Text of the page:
Perhaps Aeschylus was able to do what even Shakespeare could not: embody the whole of a cultural mindset in a few lines of a dramatic script. But there is no way to know. Still, many strain to believe that—like good, real Americans—the classical Greeks ‘believed in freedom,’ and without their efforts on our behalf the History of Freedom in the World would have been smothered in the crib. Works like Xerxes at Salamis are stimulating of the imagination, but must be taken with lots of salt.

This is what I think my books were talking about: that Historiography is not just an academic exercise. It is the deployment of critical thinking in the judgment of evidence, assumptions, arguments and conclusions about the past. In disputes about the sources and bases and meanings of ‘freedom’ in American political discourse of the 21st c., for instance, the ‘lessons of history’ are frequently cited to bolster one side or another. The problem is that not everyone learns the same lessons.

One of the lessons from the classical Greeks, assumed by many and reaffirmed by Green, is that the History of the World is the story of the West v. the Rest, and that war makes us free. The evidence from Scorpions and Xerxes at Salamis suggests that the freedoms enjoyed by people in 'the West' are less the consequence of warfare (or strict adherence to ideology, or divine intervention) than the product of a flexible, pragmatic jurisprudence developed over the past one hundred and fifty years—and the gravest threat to those liberties are politicians and our fellow citizens, not foreigners.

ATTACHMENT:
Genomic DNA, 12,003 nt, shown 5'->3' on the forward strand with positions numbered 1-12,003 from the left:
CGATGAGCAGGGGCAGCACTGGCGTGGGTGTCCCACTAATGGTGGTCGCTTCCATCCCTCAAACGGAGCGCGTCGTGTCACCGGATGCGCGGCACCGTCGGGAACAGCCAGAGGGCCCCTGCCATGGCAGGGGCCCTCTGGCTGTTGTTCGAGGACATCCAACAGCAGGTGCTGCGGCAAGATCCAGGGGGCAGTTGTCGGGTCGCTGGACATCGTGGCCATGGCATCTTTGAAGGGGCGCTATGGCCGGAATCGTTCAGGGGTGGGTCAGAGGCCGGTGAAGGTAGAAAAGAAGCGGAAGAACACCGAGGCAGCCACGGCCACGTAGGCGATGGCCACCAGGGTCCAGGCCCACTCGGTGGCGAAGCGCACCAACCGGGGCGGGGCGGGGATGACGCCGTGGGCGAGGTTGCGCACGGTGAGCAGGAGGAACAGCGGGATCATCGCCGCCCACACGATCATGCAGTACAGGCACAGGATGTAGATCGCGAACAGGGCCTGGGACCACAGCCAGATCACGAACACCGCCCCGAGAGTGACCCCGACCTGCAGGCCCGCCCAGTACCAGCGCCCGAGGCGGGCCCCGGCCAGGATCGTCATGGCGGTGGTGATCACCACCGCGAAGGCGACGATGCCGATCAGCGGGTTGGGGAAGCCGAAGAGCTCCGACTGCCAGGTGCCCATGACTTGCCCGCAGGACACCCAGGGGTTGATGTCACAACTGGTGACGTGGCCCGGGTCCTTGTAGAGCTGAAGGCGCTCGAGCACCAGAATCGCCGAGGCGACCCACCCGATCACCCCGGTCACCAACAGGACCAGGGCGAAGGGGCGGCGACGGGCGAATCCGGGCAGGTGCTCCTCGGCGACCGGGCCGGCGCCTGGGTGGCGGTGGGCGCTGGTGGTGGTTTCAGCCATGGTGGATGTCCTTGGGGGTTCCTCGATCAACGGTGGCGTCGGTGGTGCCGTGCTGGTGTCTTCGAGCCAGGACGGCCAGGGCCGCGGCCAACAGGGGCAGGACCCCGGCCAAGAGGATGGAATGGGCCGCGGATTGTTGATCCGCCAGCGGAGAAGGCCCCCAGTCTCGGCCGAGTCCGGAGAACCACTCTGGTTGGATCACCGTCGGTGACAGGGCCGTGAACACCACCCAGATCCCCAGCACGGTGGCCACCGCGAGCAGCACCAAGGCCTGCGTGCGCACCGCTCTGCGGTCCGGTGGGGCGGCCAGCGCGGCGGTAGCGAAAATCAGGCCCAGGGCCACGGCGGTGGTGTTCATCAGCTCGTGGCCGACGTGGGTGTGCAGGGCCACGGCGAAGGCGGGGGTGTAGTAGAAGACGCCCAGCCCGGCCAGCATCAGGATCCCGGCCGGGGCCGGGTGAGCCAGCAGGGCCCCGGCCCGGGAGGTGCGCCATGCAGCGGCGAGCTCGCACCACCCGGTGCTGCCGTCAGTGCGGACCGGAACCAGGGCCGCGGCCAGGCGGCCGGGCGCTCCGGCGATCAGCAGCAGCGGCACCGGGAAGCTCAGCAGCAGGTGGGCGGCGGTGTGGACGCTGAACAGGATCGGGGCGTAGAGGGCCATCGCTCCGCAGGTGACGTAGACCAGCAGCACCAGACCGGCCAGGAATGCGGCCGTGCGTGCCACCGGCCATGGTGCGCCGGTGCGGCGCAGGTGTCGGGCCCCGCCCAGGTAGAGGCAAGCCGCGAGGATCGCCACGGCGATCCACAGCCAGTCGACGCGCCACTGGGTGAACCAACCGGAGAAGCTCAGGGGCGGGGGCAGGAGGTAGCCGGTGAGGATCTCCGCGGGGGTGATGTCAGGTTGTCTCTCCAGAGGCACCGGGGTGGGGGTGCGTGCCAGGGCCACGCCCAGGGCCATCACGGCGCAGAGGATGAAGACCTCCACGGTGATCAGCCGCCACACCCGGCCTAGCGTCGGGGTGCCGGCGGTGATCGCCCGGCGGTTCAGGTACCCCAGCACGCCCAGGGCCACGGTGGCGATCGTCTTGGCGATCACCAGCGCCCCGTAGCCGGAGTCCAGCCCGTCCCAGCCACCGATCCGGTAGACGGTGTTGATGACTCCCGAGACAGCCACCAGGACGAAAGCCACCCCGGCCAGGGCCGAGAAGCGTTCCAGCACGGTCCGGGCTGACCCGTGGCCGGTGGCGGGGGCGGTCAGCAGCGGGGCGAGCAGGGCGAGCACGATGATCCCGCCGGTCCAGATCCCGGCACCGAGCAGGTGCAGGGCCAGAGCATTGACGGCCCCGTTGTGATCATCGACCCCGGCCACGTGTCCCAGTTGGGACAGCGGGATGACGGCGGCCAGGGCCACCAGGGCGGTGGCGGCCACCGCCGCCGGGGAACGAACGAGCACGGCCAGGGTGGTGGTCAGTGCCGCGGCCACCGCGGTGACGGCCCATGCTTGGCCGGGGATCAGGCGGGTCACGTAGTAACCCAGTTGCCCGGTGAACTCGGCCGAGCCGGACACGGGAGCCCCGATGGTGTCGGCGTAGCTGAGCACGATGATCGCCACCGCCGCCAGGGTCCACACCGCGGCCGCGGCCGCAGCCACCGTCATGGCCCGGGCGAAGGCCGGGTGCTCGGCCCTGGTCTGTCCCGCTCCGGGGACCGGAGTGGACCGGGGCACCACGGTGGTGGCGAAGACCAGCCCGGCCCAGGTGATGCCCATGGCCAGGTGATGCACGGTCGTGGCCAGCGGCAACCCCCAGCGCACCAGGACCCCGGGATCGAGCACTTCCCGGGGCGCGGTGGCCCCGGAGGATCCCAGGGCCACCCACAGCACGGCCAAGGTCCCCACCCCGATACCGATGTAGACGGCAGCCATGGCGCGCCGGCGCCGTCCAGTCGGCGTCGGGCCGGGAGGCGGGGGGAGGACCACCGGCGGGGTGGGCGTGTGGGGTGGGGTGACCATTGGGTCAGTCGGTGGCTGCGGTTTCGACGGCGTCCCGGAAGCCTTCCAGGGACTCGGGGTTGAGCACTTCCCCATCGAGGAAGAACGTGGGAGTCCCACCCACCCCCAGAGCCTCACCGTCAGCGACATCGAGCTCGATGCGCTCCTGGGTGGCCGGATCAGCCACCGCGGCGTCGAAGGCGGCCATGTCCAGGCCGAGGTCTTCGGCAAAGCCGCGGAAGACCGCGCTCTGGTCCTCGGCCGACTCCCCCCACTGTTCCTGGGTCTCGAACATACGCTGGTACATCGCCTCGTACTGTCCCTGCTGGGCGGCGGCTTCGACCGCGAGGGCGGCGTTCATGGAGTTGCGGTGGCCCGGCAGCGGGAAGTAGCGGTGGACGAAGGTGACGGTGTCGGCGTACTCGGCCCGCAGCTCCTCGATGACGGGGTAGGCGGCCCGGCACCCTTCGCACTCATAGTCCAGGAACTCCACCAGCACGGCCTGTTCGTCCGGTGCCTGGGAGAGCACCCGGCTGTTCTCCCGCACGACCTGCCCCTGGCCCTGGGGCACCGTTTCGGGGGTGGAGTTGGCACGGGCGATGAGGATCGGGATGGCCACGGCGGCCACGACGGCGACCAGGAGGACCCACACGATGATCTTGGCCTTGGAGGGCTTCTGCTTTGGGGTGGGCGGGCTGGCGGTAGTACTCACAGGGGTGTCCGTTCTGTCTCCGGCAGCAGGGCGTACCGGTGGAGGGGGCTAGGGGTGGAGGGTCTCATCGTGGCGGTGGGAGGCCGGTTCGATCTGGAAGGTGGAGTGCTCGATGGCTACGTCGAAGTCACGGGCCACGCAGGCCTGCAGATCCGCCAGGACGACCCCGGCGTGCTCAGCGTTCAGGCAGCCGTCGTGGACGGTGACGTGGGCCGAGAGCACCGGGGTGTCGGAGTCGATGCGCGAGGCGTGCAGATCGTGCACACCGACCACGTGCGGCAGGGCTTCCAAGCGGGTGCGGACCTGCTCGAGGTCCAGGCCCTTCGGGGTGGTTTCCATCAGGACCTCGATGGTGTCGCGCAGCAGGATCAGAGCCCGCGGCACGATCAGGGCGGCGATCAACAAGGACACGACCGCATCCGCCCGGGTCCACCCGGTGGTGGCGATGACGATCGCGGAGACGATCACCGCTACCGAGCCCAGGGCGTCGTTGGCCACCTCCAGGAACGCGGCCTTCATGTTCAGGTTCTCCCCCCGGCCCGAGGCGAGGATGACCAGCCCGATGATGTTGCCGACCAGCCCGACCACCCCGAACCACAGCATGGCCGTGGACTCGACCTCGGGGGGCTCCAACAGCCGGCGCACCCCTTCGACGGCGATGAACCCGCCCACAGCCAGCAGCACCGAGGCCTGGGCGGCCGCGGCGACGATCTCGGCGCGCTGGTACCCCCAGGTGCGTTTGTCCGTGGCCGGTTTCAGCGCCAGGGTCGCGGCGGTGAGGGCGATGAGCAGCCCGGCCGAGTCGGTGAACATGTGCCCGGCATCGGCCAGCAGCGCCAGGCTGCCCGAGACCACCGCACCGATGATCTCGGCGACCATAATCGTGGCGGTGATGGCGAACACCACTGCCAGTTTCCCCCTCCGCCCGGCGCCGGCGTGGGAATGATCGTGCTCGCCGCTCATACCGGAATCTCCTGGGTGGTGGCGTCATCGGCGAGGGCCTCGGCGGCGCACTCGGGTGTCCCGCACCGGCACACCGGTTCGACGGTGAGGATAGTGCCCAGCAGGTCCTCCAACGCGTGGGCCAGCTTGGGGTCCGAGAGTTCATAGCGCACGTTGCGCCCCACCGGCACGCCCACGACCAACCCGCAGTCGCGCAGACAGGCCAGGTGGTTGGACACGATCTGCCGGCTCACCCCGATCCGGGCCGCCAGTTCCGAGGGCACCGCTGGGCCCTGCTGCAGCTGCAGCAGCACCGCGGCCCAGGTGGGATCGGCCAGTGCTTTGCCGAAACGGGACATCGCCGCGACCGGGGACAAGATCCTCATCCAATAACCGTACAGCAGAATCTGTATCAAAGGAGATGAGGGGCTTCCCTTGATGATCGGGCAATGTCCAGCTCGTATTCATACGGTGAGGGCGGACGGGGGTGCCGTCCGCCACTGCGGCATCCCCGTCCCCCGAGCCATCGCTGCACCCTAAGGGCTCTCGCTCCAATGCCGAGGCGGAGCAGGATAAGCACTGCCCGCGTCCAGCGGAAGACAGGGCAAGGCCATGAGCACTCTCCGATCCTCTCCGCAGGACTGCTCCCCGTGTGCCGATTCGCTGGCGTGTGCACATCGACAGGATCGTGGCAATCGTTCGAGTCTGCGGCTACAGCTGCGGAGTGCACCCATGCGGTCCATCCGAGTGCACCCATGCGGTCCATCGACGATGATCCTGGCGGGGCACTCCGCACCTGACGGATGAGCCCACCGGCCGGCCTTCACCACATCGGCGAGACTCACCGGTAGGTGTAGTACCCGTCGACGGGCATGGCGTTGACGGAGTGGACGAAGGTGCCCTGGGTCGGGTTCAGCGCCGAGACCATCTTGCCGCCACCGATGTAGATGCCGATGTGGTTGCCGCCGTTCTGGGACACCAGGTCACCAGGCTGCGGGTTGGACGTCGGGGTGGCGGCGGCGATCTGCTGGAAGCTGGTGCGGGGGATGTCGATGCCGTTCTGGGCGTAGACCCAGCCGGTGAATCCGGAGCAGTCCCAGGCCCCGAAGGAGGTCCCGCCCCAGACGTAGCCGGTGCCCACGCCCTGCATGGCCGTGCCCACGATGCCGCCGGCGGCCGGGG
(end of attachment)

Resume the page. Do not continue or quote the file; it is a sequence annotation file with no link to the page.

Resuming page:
1 ääni HectorSwell | Mar 13, 2012 |
Tämä arvostelu kirjoitettiin LibraryThingin Varhaisia arvostelijoita varten.
I want to start off by stating unequivocally that I really disliked reading this book. It took me months to read it, I kept abandoning it in favor of many other rivals from my to-be-read pile, and I only forced myself to persevere and complete it because I had obtained it as part of an Early Reviewers program and therefore owed it a fair trial.